Tuesday . 15 Jun. 2021

cPanel definition and use : What is cPanel and how to use cPanel?

cPanel definition and use : What is cPanel and how to use cPanel?

cPanel is nothing but a control panel for your web hosting. It is actually an online Linux-based  GUI for simplifying server and website management. You can publish websites, manage domains, create email accounts, organize web files, and many more with cPanel.

You can control and manage all services in a single place and is one of the most popular control panels in the United States. cPanel basically has two interfaces, a server management interface called Web Host Manager (WHM) and a user interface called cPanel.

 It is intuitive and easy to use and most web developers nowadays are acquainted with it because it allows managing hosting accounts with maximum efficiency. Most of the shared hosting uses cPanel as their primary control panels like Bluehost, HostGator, and GoDaddy.

Following are the areas that you can manage with the help of cPanel.

Software installation, for instance, WordPress.

Website file organization.

Domain as well as subdomain creation and management.

Email account creation and management.

Database backups, search, and management.

Passwords and security.

Users management.

We can conclude that cPanel fills the gap between complexity and user-friendliness. It can be a bit intimidating for newbies, however, it is one of the best control panels for managing all your website-related files without hiring the developer.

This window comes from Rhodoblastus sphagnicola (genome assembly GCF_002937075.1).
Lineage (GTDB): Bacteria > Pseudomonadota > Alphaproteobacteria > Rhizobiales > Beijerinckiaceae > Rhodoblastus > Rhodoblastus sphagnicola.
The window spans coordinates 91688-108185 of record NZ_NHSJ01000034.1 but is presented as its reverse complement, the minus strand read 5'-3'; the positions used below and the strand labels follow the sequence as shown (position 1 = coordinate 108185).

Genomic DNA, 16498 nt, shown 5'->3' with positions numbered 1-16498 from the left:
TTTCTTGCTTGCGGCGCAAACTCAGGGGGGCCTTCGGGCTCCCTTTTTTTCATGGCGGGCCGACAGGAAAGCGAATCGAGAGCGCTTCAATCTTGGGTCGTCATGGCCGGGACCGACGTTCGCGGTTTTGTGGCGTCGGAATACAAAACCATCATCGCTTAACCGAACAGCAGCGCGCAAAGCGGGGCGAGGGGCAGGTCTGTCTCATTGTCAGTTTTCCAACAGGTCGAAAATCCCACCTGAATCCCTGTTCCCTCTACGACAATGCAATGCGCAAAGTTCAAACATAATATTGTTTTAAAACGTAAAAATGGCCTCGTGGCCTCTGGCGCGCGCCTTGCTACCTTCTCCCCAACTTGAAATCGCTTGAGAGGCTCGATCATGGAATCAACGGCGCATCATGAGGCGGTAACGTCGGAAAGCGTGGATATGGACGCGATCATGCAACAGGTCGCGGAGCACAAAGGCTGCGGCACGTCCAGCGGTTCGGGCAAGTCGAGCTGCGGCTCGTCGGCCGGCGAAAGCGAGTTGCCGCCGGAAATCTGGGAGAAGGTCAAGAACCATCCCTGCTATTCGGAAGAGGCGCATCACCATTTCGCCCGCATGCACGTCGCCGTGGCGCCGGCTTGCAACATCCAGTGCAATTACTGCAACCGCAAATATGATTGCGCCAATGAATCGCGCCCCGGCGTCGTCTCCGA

Is cPanel free?

cPanel is a third-party application so, you must spend some penny out of your pocket to use it. But the good news is that most of the hosting providers include cPanel in their hosting plans at no extra cost.

There are also some providers who provide cPanel free of cost for the first year and then charge a fee in subsequent years.

Due to the price hike in 2019, most of the hosting companies are considering switching from cPanel to other website control panels.

What about privacy?

You can take a deep breath because your cPanel account is private. You as a website owner should make sure to keep your username and password secure. This way you can keep your website settings as well as information safe.

How to access cPanel?

You can access cPanel only when your host uses it. If that’s the case you will receive a direct link from your host from which you can log into for complete access.

Follow these steps in case you don’t receive a link from your host.

Open your browser and type in your site URL.

If your site begins with HTTP, then add 2082 at the end, for example,

http://www.abcd.com: 2082.

If your site begins with HTTPS, add: 2083 at the end, for example,

https://www.abcd.com: 2083.

Now, type in the username and password provided by your host and you're in.

How to use cPanel?

Different features are included in the different cPanel installations. But don’t panic as it is pretty easy to browse around. The metric that you usually see on the first login is your resource usage (your CPU usage), memory usage, and available storage space. You can keep eye on your website’s overall performance with the help of these metrics.